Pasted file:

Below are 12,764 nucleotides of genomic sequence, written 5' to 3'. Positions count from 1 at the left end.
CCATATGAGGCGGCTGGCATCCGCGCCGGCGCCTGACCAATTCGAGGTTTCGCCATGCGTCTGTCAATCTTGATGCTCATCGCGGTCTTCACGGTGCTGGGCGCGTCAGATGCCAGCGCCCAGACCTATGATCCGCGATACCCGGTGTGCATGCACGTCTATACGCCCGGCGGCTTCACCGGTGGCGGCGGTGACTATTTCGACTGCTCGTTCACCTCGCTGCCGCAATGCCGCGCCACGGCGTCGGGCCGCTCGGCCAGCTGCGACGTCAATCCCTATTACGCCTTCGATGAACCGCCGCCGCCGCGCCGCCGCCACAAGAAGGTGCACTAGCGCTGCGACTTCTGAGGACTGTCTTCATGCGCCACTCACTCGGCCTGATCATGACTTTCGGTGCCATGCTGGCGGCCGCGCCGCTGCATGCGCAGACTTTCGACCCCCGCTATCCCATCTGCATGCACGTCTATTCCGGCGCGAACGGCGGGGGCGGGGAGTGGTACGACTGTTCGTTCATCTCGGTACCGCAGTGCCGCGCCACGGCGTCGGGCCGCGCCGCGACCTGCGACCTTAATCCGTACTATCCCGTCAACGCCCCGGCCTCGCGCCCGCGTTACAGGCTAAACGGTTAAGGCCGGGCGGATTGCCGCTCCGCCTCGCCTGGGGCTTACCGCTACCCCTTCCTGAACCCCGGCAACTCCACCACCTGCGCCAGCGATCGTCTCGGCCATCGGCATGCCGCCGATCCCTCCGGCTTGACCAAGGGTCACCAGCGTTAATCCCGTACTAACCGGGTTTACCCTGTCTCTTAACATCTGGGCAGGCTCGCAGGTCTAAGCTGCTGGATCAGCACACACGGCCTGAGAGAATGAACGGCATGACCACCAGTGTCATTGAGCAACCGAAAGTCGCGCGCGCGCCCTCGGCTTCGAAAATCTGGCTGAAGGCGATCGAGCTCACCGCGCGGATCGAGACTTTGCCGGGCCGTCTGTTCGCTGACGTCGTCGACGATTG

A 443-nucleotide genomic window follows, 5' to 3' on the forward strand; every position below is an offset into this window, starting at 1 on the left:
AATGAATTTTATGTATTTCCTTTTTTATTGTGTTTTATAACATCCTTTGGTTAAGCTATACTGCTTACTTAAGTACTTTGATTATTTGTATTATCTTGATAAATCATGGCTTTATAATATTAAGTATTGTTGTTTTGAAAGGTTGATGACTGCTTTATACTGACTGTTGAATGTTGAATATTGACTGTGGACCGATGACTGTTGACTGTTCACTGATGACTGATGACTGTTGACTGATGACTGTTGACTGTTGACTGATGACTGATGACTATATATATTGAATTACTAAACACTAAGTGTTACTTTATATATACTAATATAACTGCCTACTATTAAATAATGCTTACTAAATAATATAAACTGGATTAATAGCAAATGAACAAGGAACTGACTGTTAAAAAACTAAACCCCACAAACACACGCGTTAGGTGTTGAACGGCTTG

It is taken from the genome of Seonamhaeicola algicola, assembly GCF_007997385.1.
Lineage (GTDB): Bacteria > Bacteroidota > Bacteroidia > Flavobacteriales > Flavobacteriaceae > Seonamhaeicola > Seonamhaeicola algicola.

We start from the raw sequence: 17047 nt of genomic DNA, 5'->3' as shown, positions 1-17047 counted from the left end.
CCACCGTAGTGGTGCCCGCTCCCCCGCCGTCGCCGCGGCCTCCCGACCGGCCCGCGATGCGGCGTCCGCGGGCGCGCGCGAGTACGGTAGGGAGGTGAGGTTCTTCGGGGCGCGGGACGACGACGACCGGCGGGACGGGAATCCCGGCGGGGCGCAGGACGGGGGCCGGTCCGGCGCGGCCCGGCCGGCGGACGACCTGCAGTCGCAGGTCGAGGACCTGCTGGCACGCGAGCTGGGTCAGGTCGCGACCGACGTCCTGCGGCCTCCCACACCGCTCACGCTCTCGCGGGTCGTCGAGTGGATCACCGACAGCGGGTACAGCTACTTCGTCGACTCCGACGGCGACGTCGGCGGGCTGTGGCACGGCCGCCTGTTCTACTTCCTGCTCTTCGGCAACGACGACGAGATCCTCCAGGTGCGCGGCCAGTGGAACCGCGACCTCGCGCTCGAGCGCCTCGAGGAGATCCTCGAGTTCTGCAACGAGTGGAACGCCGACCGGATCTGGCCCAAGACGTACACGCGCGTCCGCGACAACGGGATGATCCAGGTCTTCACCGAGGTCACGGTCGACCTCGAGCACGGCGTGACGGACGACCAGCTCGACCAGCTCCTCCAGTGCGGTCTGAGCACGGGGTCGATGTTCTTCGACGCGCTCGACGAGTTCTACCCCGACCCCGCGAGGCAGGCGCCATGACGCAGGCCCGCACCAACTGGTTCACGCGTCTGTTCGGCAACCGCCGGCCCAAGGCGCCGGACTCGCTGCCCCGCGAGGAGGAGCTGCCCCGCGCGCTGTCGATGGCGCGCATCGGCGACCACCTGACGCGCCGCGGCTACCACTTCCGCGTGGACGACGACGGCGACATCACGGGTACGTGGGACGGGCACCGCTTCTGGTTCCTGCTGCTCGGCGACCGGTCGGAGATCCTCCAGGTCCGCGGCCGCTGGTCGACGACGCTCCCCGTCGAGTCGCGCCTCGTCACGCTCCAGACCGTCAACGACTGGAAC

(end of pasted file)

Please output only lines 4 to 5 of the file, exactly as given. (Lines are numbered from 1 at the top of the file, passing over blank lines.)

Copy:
AATGAATTTTATGTATTTCCTTTTTTATTGTGTTTTATAACATCCTTTGGTTAAGCTATACTGCTTACTTAAGTACTTTGATTATTTGTATTATCTTGATAAATCATGGCTTTATAATATTAAGTATTGTTGTTTTGAAAGGTTGATGACTGCTTTATACTGACTGTTGAATGTTGAATATTGACTGTGGACCGATGACTGTTGACTGTTCACTGATGACTGATGACTGTTGACTGATGACTGTTGACTGTTGACTGATGACTGATGACTATATATATTGAATTACTAAACACTAAGTGTTACTTTATATATACTAATATAACTGCCTACTATTAAATAATGCTTACTAAATAATATAAACTGGATTAATAGCAAATGAACAAGGAACTGACTGTTAAAAAACTAAACCCCACAAACACACGCGTTAGGTGTTGAACGGCTTG

It is taken from the genome of Seonamhaeicola algicola, assembly GCF_007997385.1.